Last week, our friend Steve Belmont made an interesting comment. “Since markets are human creations, they respond to human rhythms. Like all human emotions, fear and greed tend to reach a fever pitch and then, invariably, wane. One could say market corrections are basically physical manifestations of waning human emotions. Italian mathematician Leonardo Fibonacci figured out a way to measure the ebbs and flows in human emotions. This measurement is called a Fibonacci sequence or the “golden ratio.”
Steve, who trades commodities for a living, applied the golden ratio to the recent action in the oil markets. “Fibonacci discovered that corrections in trending markets tend to retrace 38.2%, 50% or 61.8% depending upon the strength of the trend. Markets with strong trends will retrace just 38% while markets with relatively weaker trends will retrace 50% or 61.8%. A retracement beyond 61.8% means that the trend has most likely ended and the market is entering a sideways mode.”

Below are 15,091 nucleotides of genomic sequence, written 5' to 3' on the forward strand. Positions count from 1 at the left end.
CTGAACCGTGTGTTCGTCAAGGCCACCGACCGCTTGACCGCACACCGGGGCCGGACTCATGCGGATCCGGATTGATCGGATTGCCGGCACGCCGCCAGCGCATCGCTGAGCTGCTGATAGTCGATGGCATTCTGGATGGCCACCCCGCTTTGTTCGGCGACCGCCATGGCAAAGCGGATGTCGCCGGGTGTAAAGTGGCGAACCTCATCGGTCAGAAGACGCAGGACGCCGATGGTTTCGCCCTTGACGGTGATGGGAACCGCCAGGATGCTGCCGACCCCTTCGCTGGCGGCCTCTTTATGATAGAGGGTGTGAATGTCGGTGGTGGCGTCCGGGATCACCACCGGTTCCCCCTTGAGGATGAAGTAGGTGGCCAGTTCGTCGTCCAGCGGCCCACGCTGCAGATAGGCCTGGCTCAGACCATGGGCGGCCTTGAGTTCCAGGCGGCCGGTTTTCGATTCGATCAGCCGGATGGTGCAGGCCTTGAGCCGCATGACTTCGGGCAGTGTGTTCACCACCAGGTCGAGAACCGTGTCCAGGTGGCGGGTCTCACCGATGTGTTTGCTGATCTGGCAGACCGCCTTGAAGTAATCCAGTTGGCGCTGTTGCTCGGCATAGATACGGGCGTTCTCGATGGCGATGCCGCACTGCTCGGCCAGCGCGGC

And here’s the bit about oil, written on Friday mind you. “This morning’s low in crude not only comes awfully close to a 38.2% retracement, it also corresponds with the 10-month uptrend line…Stocks may be melting down due to subprime woes, but that is not going to stop Americans from hopping into their SUVs nor stop violence in the Mideast. Consequently, we view this stock market-inspired correction in crude to be a near-term buying opportunity.”
Is he right? Hedge funds haven’t only been selling blue chips to raise cash recently. A lot of long commodities and resource bets in the futures markets are being closed, too. The reduction in financial speculation on rising commodity prices accounts for some of the price action in the futures markets. But in the real economy, as Steve points out, the real demand for oil is a lot more robust than the financial demand for oil.
Markets and Money